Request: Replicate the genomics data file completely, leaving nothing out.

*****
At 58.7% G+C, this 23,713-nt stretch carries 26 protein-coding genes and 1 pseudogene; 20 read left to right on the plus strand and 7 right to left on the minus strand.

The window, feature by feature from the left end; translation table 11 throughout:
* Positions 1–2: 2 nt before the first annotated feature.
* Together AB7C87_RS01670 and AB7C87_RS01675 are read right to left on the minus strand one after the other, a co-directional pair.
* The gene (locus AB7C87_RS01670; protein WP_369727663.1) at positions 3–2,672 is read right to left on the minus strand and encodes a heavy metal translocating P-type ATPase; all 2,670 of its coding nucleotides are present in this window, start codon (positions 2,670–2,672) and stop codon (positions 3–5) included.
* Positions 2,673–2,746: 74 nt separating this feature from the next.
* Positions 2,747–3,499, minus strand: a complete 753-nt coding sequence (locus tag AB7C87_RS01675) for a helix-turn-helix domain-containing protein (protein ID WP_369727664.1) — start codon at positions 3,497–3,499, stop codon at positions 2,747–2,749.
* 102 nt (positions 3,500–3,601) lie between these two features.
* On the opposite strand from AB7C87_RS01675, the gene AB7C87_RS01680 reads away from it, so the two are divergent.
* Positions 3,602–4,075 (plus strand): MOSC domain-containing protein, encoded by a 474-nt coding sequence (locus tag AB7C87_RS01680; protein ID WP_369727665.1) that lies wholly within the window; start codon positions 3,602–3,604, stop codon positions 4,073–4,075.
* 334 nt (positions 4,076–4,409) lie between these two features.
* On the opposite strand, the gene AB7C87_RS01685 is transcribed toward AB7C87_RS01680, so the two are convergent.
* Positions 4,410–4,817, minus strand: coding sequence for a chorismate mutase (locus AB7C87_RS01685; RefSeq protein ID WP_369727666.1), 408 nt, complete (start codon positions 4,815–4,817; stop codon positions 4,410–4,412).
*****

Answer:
At 58.7% G+C, this 23,713-nt stretch carries 26 protein-coding genes and 1 pseudogene; 20 read left to right on the plus strand and 7 right to left on the minus strand.

The window, feature by feature from the left end; translation table 11 throughout:
* Positions 1–2: 2 nt before the first annotated feature.
* Together AB7C87_RS01670 and AB7C87_RS01675 are read right to left on the minus strand one after the other, a co-directional pair.
* The gene (locus AB7C87_RS01670; protein WP_369727663.1) at positions 3–2,672 is read right to left on the minus strand and encodes a heavy metal translocating P-type ATPase; all 2,670 of its coding nucleotides are present in this window, start codon (positions 2,670–2,672) and stop codon (positions 3–5) included.
* Positions 2,673–2,746: 74 nt separating this feature from the next.
* Positions 2,747–3,499, minus strand: a complete 753-nt coding sequence (locus tag AB7C87_RS01675) for a helix-turn-helix domain-containing protein (protein ID WP_369727664.1) — start codon at positions 3,497–3,499, stop codon at positions 2,747–2,749.
* 102 nt (positions 3,500–3,601) lie between these two features.
* On the opposite strand from AB7C87_RS01675, the gene AB7C87_RS01680 reads away from it, so the two are divergent.
* Positions 3,602–4,075 (plus strand): MOSC domain-containing protein, encoded by a 474-nt coding sequence (locus tag AB7C87_RS01680; protein ID WP_369727665.1) that lies wholly within the window; start codon positions 3,602–3,604, stop codon positions 4,073–4,075.
* 334 nt (positions 4,076–4,409) lie between these two features.
* On the opposite strand, the gene AB7C87_RS01685 is transcribed toward AB7C87_RS01680, so the two are convergent.
* Positions 4,410–4,817, minus strand: coding sequence for a chorismate mutase (locus AB7C87_RS01685; RefSeq protein ID WP_369727666.1), 408 nt, complete (start codon positions 4,815–4,817; stop codon positions 4,410–4,412).